Stéphanie Beauseigle

Laval University, Quebec City, Quebec, Canada

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Publications (4)17.53 Total impact

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    ABSTRACT: The introduction and establishment of non-native plant pathogens into new areas can result in severe outbreaks. Septoria leaf spot and canker caused by Sphaerulina musiva is one of the most damaging poplar diseases in northeastern and north-central North America. Stem and branch cankers can be devastating on susceptible trees, leading to tree death and reduced biomass in commercial plantations. In the Pacific Northwest region of North America, the first report of the disease was made in 2006 in the Fraser Valley of British Columbia (BC), Canada. To investigate the incidence and distribution of S. musiva from its point of introduction into BC, five plantations of Populus trichocarpa (black cottonwood), 500 P. trichocarpa trees from natural populations, and 23 plantations of hybrid poplars were surveyed by using real-time PCR assays targeting S. musiva and its native sister species, S. populicola. Our survey suggests a strong anthropogenic signature to the emergence of the non-native S. musiva. Detection frequency of S. musiva was high in hybrid poplar plantations (116 trees infected, 54.2 % of the sampled trees), while detection of the native S. populicola was limited to 13.1 % (22 trees infected). By contrast, in natural stands of P. trichocarpa, less than 2 % of the trees were positive for S. musiva (7 trees) while ~75 % were positive for S. populicola (433 trees). All the S. musiva detections in natural stands of the native P. trichocarpa were from trees located in the vicinity (<2.5 km) of hybrid poplar plantations. Identification of the genotypes found in the hybrid poplar plantations revealed that they are in majority F1 progeny from P. trichocarpa × P. deltoides (T × D) (82 %) and P. nigra × P. maximowiczii (N × M) (7.8 %) crosses, which are generally susceptible (intermediate level of susceptibility between the two parental species) to the canker disease. Our results suggest that the emergence of S. musiva in BC is related to the planting of susceptible hybrid poplars. Even if the disease has not yet established itself in natural poplar populations outside of the Fraser Valley, infected plantations could act as a reservoir that could promote its spread into nearby native P. trichocarpa populations. http://link.springer.com/article/10.1007/s10530-015-1051-8/fulltext.html
    Full-text · Article · Feb 2016 · Biological Invasions
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    ABSTRACT: Some of the most damaging tree pathogens can attack woody stems, causing lesions (cankers) that may be lethal. To identify the genomic determinants of wood colonization leading to canker formation, we sequenced the genomes of the poplar canker pathogen, Mycosphaerella populorum, and the closely related poplar leaf pathogen, M. populicola. A secondary metabolite cluster unique to M. populorum is fully activated following induction by poplar wood and leaves. In addition, genes encoding hemicellulose-degrading enzymes, peptidases, and metabolite transporters were more abundant and were up-regulated in M. populorum growing on poplar wood-chip medium compared with M. populicola. The secondary gene cluster and several of the carbohydrate degradation genes have the signature of horizontal transfer from ascomycete fungi associated with wood decay and from prokaryotes. Acquisition and maintenance of the gene battery necessary for growth in woody tissues and gene dosage resulting in gene expression reconfiguration appear to be responsible for the adaptation of M. populorum to infect, colonize, and cause mortality on poplar woody stems.
    No preview · Article · Mar 2015 · Proceedings of the National Academy of Sciences
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    ABSTRACT: Some of the most damaging tree pathogens can attack woody stems, causing lesions (cankers) that may be lethal. To identify the genomic determinants of wood colonization leading to canker formation, we sequenced the genomes of the poplar canker pathogen, Mycosphaerella populorum, and the closely related poplar leaf pathogen, M. populicola. A secondary metabolite cluster unique to M. populorum is fully activated following induction by poplar wood and leaves. In addition, genes encoding hemicellulose-degrading enzymes, peptidases, and metabolite transporters were more abundant and were up-regulated in M. populorum growing on poplar wood-chip medium compared with M. populicola. The secondary gene cluster and several of the carbohydrate degradation genes have the signature of horizontal transfer from ascomycete fungi associated with wood decay and from prokaryotes. Acquisition and maintenance of the gene battery necessary for growth in woody tissues and gene dosage resulting in gene expression reconfiguration appear to be responsible for the adaptation of M. populorum to infect, colonize, and cause mortality on poplar woody stems.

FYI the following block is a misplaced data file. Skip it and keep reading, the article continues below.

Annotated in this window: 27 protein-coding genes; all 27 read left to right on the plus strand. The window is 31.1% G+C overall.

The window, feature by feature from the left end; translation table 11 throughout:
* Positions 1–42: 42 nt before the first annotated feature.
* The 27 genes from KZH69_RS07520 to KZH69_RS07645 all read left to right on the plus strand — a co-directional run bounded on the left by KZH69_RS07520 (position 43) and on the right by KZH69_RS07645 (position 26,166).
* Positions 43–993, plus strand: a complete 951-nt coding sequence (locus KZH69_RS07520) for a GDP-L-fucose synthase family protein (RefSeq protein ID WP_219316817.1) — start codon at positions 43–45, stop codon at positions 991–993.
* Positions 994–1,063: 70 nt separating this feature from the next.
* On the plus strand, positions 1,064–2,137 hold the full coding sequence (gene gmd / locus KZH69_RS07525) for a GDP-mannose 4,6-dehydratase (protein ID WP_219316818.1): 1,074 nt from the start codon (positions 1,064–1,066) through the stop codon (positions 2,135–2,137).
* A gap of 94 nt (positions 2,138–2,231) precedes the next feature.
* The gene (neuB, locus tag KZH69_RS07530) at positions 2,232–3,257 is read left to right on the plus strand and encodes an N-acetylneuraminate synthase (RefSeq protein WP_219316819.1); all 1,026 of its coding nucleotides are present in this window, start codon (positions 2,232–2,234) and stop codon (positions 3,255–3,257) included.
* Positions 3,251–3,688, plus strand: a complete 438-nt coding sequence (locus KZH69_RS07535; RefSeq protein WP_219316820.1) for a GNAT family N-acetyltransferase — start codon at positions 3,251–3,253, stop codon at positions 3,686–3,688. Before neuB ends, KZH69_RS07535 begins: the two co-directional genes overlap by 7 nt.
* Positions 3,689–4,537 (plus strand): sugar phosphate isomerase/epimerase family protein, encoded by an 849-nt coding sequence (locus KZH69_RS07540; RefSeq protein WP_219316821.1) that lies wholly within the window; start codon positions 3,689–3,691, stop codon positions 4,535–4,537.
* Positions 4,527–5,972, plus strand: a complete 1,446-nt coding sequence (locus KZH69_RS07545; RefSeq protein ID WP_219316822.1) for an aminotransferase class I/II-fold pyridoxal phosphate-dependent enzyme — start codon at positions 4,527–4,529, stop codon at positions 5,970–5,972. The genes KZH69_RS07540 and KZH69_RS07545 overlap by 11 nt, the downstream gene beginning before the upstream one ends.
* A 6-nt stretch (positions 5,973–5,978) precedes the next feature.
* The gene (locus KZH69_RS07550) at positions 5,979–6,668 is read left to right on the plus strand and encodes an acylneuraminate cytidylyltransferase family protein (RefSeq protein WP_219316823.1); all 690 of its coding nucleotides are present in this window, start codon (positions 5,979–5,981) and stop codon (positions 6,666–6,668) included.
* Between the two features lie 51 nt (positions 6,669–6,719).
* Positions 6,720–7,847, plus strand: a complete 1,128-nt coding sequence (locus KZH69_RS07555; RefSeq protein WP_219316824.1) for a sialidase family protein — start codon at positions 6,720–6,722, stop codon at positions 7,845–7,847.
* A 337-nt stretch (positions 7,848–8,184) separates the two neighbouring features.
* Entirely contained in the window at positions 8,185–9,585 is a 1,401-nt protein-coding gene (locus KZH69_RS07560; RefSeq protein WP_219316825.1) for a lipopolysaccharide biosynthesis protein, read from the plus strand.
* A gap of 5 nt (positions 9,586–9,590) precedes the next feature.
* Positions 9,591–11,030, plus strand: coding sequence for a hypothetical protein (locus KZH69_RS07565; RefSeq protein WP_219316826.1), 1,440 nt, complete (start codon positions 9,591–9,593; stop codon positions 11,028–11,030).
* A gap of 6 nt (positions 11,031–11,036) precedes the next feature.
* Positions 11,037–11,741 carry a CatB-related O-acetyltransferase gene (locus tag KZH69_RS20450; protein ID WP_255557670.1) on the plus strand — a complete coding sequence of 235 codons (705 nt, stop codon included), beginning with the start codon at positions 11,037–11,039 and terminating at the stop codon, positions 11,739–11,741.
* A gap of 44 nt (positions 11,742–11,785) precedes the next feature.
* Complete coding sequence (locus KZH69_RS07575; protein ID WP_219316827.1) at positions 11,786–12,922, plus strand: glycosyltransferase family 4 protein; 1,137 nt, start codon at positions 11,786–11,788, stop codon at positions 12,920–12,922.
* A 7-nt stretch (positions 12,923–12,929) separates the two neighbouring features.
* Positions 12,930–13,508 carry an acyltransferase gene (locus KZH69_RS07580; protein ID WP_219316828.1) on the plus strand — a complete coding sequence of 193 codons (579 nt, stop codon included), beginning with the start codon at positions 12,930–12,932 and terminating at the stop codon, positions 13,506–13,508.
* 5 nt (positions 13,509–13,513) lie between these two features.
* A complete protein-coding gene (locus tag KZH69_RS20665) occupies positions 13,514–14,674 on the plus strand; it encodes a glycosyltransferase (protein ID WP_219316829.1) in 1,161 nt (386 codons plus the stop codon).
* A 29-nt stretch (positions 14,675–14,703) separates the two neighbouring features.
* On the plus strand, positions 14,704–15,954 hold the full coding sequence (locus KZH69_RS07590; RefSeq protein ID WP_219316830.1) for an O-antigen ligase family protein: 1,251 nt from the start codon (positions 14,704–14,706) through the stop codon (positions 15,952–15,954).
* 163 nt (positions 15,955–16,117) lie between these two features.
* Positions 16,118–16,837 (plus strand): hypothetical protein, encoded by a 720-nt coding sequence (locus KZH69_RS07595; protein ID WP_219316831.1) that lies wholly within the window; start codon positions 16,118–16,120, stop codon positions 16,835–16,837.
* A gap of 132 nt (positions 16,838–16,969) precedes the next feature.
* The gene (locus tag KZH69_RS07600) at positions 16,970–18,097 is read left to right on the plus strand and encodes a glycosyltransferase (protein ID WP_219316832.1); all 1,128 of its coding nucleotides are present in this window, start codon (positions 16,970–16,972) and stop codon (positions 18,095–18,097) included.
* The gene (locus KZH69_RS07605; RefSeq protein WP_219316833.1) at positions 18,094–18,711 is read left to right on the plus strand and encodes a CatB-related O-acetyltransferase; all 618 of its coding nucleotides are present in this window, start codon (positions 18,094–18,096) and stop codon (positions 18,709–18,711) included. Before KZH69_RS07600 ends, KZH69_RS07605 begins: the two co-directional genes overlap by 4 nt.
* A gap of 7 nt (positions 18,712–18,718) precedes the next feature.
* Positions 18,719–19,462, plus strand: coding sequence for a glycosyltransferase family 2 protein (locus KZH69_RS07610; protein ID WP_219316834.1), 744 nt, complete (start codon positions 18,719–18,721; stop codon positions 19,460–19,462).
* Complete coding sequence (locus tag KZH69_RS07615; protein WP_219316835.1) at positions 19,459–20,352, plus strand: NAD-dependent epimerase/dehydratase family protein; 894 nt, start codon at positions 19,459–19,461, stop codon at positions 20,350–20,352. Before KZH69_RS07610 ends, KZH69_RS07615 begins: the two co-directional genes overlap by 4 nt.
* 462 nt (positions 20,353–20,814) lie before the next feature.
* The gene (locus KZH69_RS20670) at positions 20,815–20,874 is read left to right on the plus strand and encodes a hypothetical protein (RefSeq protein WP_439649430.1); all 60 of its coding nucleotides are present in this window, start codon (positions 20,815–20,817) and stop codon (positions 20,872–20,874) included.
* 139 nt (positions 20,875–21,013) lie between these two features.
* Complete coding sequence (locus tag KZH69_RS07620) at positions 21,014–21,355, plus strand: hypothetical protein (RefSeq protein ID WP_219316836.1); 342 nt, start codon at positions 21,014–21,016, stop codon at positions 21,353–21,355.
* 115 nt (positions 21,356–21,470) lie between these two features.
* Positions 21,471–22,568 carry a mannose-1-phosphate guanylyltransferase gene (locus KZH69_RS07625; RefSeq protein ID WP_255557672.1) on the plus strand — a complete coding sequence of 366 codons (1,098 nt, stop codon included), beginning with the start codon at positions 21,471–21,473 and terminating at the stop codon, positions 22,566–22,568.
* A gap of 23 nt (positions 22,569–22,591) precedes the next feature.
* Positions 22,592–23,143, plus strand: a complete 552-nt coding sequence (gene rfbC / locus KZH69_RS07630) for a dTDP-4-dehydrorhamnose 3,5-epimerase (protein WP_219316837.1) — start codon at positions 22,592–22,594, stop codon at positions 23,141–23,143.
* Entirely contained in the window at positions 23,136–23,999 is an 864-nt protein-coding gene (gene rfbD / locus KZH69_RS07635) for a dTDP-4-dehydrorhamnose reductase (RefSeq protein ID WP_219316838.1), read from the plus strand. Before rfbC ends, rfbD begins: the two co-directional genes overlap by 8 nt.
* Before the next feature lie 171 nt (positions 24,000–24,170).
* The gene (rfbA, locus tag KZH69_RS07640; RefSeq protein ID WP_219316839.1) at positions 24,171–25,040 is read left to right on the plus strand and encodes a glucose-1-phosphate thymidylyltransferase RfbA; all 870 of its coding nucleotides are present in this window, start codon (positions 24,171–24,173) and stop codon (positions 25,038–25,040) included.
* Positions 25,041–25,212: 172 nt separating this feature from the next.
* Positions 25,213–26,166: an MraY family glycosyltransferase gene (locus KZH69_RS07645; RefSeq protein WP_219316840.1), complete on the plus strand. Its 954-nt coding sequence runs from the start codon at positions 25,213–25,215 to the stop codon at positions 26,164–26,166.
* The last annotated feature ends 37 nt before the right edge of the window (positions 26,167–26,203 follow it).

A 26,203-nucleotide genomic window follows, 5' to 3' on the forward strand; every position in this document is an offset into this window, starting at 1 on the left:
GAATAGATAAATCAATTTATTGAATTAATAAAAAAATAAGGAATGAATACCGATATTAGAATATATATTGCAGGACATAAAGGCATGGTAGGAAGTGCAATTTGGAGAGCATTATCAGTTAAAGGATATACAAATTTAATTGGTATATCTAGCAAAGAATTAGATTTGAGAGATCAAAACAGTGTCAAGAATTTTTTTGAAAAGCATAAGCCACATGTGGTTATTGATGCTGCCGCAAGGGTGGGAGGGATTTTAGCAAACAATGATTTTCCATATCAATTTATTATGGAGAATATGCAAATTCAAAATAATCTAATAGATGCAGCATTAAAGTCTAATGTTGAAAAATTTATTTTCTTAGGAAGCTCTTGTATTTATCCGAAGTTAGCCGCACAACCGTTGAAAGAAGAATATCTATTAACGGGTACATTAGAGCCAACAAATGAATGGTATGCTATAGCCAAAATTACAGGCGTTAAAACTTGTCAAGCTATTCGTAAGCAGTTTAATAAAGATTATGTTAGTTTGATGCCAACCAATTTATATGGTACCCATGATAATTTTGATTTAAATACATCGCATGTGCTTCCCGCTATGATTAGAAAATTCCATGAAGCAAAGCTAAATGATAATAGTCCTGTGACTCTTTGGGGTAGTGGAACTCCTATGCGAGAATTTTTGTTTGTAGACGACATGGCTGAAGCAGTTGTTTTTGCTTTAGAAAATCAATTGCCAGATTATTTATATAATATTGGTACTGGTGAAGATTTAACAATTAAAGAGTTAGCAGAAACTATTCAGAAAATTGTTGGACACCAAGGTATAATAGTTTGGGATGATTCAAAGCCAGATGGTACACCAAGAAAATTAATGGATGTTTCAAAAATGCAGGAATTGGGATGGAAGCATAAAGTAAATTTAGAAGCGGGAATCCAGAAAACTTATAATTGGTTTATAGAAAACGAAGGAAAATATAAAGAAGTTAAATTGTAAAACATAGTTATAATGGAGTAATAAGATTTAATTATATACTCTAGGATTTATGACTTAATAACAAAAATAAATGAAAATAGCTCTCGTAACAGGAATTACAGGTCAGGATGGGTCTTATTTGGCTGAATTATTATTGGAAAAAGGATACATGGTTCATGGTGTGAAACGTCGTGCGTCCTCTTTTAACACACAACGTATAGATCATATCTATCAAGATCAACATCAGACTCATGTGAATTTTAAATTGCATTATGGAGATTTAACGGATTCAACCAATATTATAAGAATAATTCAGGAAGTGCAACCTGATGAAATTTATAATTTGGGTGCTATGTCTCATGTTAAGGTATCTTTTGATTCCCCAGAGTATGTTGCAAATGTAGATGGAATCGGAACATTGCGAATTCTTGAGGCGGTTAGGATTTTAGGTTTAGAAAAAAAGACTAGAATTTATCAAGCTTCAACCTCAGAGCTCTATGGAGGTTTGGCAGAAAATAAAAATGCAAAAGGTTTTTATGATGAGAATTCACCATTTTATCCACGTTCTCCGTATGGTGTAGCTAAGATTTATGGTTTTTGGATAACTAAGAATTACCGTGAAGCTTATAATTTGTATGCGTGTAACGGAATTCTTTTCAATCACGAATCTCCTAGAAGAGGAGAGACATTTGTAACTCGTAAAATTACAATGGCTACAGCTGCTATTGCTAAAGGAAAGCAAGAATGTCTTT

Full-text · Article · Mar 2015 · Proceedings of the National Academy of Sciences
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    ABSTRACT: Marker-assisted selection holds promise for highly influencing tree breeding, especially for wood traits, by considerably reducing breeding cycles and increasing selection accuracy. In this study, we used a candidate gene approach to test for associations between 944 single-nucleotide polymorphism markers from 549 candidate genes and 25 wood quality traits in white spruce. A mixed-linear model approach, including a weak but nonsignificant population structure, was implemented for each marker-trait combination. Relatedness among individuals was controlled using a kinship matrix estimated either from the known half-sib structure or from the markers. Both additive and dominance effect models were tested. Between 8 and 21 single-nucleotide polymorphisms (SNPs) were found to be significantly associated (P ≤ 0.01) with each of earlywood, latewood, or total wood traits. After controlling for multiple testing (Q ≤ 0.10), 13 SNPs were still significant across as many genes belonging to different families, each accounting for between 3 and 5% of the phenotypic variance in 10 wood characters. Transcript accumulation was determined for genes containing SNPs associated with these traits. Significantly different transcript levels (P ≤ 0.05) were found among the SNP genotypes of a 1-aminocyclopropane-1-carboxylate oxidase, a β-tonoplast intrinsic protein, and a long-chain acyl-CoA synthetase 9. These results should contribute toward the development of efficient marker-assisted selection in an economically important tree species.